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Hudson Valley Bankruptcy Law Blog

Bankruptcy: An opportunity for financial recovery after illness

A recent article from the Huffington Post raised a frustrating fact that far too many Americans are dealing with at this very moment: Most people are just one devastating health diagnosis away from financial devastation.

According to recent studies, including one that was conducted last year, medical debt is the No. 1 reason Americans file for bankruptcy.  Even people with health care coverage that they thought was decent can end up in way over their heads with debt following a major health problem. 

Why to think twice before co-signing for a loan

When a close friend or family member asks you to co-sign a credit card, mortgage or loan for them, you might feel obligated to help that person out. However, you should only do so knowing the effects co-signing for a loan can have on your own financial situation.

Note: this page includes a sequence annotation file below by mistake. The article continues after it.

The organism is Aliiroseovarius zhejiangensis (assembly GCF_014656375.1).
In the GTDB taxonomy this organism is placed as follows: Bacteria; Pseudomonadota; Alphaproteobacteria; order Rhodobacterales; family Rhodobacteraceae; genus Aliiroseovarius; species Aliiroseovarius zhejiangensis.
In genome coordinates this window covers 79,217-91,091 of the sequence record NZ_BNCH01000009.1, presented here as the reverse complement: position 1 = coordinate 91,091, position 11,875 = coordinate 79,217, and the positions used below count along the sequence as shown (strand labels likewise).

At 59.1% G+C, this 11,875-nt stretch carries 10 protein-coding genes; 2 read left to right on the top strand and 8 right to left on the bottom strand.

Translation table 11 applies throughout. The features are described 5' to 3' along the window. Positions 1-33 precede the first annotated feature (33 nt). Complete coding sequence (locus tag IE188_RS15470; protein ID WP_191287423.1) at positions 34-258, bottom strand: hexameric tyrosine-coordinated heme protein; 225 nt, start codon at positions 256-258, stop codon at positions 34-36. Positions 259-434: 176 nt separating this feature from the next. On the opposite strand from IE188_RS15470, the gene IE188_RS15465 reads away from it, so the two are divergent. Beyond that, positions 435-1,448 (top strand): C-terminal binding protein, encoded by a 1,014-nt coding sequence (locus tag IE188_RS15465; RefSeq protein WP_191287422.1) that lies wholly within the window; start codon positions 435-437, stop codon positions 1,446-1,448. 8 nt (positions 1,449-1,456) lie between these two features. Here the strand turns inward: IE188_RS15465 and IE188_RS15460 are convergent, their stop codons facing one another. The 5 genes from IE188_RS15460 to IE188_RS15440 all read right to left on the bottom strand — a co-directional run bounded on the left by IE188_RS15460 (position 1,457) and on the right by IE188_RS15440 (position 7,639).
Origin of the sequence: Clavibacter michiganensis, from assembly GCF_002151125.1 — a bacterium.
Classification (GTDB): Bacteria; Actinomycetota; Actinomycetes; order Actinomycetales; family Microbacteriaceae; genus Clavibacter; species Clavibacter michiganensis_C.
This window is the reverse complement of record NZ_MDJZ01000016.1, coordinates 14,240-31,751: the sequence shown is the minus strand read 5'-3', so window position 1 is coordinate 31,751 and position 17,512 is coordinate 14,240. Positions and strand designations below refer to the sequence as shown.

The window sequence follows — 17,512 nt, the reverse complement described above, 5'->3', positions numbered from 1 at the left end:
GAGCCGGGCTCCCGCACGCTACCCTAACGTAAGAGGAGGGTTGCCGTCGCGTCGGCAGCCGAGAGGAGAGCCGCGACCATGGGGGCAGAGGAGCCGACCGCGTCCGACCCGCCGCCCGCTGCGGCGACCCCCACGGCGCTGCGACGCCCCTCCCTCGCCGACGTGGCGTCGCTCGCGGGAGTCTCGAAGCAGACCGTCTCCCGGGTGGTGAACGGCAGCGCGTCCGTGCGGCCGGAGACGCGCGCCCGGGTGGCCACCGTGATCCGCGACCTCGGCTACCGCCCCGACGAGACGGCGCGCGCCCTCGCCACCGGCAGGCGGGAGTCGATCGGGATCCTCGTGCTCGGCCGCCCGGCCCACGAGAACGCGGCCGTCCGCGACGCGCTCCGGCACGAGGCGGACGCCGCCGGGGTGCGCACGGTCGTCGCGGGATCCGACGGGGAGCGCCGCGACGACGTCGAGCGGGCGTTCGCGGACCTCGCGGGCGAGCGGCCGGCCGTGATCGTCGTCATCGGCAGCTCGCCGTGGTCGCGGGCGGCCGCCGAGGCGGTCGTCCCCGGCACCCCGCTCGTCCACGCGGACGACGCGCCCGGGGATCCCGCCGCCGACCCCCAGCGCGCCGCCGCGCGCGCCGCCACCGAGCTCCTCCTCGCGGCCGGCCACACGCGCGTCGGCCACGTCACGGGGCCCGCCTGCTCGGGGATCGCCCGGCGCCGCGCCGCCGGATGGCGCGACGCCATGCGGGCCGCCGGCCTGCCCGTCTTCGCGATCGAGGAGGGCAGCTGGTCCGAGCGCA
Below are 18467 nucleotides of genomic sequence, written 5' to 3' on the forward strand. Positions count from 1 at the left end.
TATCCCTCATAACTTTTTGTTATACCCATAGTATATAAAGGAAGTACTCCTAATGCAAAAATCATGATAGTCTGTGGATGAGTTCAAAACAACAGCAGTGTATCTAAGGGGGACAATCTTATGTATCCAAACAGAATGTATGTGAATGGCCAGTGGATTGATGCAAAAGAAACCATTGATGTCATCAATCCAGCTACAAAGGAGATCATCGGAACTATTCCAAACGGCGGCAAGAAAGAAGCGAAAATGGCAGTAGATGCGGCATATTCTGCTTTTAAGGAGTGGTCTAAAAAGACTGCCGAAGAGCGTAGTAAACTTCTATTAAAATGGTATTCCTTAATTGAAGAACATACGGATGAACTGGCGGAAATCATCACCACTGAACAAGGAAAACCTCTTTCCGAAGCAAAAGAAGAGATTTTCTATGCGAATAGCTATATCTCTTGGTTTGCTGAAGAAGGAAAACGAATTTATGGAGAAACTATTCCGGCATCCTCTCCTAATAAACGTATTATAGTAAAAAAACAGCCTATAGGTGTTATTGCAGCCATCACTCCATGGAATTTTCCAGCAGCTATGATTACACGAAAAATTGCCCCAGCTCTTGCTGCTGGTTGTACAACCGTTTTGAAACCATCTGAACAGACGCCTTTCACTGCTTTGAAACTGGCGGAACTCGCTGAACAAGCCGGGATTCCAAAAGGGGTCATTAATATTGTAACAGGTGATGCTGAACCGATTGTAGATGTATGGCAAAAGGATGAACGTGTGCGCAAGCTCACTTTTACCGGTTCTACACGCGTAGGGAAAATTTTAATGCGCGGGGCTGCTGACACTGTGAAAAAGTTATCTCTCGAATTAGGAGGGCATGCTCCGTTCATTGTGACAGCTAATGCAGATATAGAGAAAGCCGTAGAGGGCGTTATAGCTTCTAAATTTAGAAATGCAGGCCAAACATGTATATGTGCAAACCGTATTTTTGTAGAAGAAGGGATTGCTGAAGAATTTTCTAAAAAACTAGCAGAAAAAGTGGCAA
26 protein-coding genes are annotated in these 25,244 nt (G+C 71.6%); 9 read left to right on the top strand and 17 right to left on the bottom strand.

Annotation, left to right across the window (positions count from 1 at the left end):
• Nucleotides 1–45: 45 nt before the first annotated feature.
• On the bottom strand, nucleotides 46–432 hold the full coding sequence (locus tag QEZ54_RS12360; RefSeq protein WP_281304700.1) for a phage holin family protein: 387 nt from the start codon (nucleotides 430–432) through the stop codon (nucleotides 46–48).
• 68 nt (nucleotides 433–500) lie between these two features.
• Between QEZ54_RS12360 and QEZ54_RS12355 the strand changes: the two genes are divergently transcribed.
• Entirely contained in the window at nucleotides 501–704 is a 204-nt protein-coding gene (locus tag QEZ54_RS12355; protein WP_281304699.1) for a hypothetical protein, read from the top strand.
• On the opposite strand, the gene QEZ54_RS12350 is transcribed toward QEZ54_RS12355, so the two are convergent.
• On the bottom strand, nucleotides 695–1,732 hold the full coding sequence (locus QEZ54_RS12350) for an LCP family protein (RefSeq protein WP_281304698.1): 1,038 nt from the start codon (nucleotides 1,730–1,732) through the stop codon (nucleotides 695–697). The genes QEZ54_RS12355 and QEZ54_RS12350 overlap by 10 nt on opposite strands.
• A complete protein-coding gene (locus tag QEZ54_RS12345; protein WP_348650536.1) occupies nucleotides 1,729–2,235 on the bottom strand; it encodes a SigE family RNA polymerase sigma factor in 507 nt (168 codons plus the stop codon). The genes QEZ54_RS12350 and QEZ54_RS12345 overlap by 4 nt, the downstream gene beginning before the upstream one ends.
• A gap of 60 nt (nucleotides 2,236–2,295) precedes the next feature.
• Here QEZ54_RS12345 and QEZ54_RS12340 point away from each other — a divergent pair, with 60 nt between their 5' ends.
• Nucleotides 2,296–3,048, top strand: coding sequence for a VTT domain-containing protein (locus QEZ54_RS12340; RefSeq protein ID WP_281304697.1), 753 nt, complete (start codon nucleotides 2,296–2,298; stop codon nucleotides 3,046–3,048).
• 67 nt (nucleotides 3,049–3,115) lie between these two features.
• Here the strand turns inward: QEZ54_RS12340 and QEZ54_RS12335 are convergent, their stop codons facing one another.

Here are a few things to consider:

The loan will be just as much your debt as it is theirs. That’s because when you co-sign, you are telling the lender that you are equally responsible for the debt until it is repaid. 

Big tax bill often accompanies student loan disability discharge

An unexpected disability or serious medical condition can cause a world of hurt for New York residents. Not only does the individual endure expensive medical bills, he or she is often left unable to work. Before the person knows it, bankruptcy is the only option for getting out of debt.

However, as many people know, bankruptcy usually does not wipe out the hefty student loan debt that so many Americans have today. Luckily, the Department of Education has recently made it easier for people with “total and permanent” disabilities to have their student loans discharged.

Payday loans can turn credit from bad to worse

Many people in the Hudson Valley have heard of payday loans, but few understand exactly how they work. Essentially, the services are for people who need money before their payday has arrived.